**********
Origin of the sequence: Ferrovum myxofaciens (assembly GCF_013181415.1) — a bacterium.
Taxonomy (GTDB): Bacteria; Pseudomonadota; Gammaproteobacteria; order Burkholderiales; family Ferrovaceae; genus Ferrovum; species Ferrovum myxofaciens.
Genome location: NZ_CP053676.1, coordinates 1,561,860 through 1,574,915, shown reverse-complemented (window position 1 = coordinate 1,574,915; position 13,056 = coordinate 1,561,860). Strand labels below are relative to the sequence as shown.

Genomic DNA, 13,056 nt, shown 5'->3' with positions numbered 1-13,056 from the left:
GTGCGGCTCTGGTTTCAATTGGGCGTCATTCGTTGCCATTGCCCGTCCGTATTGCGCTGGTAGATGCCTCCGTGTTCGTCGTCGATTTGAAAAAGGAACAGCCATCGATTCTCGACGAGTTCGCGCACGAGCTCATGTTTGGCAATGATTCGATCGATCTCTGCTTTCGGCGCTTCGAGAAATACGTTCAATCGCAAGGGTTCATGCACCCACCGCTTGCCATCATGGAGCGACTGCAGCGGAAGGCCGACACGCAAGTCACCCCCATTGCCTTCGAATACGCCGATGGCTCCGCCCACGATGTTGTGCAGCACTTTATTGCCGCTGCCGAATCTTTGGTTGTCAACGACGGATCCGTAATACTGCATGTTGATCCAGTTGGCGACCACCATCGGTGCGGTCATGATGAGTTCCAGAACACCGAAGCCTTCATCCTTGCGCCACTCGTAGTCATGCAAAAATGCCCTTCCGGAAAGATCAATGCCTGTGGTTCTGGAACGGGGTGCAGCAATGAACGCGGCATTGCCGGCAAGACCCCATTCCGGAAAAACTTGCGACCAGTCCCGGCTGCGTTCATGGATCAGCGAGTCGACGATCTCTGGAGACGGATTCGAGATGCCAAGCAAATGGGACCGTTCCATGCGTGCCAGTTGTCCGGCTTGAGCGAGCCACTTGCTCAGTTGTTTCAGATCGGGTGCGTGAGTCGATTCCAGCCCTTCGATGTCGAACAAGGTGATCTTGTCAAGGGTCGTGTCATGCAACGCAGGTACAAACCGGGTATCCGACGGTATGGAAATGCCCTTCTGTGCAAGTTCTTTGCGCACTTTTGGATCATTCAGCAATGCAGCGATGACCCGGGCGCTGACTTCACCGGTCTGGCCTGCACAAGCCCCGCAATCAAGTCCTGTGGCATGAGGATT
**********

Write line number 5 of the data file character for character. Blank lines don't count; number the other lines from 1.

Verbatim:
GTGCGGCTCTGGTTTCAATTGGGCGTCATTCGTTGCCATTGCCCGTCCGTATTGCGCTGGTAGATGCCTCCGTGTTCGTCGTCGATTTGAAAAAGGAACAGCCATCGATTCTCGACGAGTTCGCGCACGAGCTCATGTTTGGCAATGATTCGATCGATCTCTGCTTTCGGCGCTTCGAGAAATACGTTCAATCGCAAGGGTTCATGCACCCACCGCTTGCCATCATGGAGCGACTGCAGCGGAAGGCCGACACGCAAGTCACCCCCATTGCCTTCGAATACGCCGATGGCTCCGCCCACGATGTTGTGCAGCACTTTATTGCCGCTGCCGAATCTTTGGTTGTCAACGACGGATCCGTAATACTGCATGTTGATCCAGTTGGCGACCACCATCGGTGCGGTCATGATGAGTTCCAGAACACCGAAGCCTTCATCCTTGCGCCACTCGTAGTCATGCAAAAATGCCCTTCCGGAAAGATCAATGCCTGTGGTTCTGGAACGGGGTGCAGCAATGAACGCGGCATTGCCGGCAAGACCCCATTCCGGAAAAACTTGCGACCAGTCCCGGCTGCGTTCATGGATCAGCGAGTCGACGATCTCTGGAGACGGATTCGAGATGCCAAGCAAATGGGACCGTTCCATGCGTGCCAGTTGTCCGGCTTGAGCGAGCCACTTGCTCAGTTGTTTCAGATCGGGTGCGTGAGTCGATTCCAGCCCTTCGATGTCGAACAAGGTGATCTTGTCAAGGGTCGTGTCATGCAACGCAGGTACAAACCGGGTATCCGACGGTATGGAAATGCCCTTCTGTGCAAGTTCTTTGCGCACTTTTGGATCATTCAGCAATGCAGCGATGACCCGGGCGCTGACTTCACCGGTCTGGCCTGCACAAGCCCCGCAATCAAGTCCTGTGGCATGAGGATT